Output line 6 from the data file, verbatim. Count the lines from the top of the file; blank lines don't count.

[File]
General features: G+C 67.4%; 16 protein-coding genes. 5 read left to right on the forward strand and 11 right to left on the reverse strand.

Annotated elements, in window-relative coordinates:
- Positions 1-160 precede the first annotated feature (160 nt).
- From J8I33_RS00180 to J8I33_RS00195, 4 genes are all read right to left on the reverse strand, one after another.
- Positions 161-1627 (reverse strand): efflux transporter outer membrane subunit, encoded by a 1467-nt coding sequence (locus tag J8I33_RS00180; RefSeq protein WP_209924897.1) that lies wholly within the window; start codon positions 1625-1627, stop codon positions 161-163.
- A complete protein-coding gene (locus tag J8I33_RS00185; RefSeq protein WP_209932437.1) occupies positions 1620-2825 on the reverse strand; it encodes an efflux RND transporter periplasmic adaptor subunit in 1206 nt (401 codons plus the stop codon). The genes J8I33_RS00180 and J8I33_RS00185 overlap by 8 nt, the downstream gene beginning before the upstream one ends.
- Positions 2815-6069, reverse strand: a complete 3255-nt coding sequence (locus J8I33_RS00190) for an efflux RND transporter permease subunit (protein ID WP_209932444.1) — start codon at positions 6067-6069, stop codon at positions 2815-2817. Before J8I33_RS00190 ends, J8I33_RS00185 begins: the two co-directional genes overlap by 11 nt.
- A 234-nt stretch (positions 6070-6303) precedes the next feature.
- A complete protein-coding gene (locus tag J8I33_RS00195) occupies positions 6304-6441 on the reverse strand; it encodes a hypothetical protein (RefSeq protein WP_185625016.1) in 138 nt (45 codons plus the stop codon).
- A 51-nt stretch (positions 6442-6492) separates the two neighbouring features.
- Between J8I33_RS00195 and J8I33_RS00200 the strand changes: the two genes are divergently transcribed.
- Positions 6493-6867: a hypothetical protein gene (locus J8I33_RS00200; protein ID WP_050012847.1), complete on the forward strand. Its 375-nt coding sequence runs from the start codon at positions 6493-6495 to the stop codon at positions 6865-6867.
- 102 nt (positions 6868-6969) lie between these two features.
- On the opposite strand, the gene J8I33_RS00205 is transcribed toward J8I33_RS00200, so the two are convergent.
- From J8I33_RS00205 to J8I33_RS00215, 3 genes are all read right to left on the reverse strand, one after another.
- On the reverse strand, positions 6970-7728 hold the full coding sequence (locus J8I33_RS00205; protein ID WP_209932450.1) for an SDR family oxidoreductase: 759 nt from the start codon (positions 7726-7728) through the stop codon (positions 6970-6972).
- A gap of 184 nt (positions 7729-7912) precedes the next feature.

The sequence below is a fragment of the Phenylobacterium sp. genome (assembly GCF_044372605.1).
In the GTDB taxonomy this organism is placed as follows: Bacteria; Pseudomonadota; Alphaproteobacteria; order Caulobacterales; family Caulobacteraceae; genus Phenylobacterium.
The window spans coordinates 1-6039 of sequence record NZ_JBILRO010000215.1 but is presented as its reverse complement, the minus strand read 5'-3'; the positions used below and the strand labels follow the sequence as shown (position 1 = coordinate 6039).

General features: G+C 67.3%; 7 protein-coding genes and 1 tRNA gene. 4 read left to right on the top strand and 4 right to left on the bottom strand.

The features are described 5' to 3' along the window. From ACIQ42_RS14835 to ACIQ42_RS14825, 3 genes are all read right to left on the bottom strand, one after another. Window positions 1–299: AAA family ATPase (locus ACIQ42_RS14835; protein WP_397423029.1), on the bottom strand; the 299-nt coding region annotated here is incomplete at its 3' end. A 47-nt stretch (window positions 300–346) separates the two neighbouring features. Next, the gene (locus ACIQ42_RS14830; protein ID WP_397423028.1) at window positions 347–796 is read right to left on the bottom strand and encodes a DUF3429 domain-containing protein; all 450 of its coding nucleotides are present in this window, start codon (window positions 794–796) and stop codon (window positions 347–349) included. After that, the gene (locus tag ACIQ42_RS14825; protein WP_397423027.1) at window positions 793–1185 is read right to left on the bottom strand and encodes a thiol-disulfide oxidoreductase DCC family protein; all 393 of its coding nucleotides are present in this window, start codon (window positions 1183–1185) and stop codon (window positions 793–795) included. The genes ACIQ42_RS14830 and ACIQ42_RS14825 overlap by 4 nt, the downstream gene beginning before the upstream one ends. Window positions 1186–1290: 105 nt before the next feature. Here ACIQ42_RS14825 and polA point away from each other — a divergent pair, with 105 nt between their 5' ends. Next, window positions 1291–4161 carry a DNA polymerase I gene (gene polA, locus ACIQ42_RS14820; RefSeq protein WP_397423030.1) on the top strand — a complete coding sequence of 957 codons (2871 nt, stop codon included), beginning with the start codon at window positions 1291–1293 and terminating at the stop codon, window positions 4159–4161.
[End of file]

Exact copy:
- A complete protein-coding gene (locus tag J8I33_RS00185; RefSeq protein WP_209932437.1) occupies positions 1620-2825 on the reverse strand; it encodes an efflux RND transporter periplasmic adaptor subunit in 1206 nt (401 codons plus the stop codon). The genes J8I33_RS00180 and J8I33_RS00185 overlap by 8 nt, the downstream gene beginning before the upstream one ends.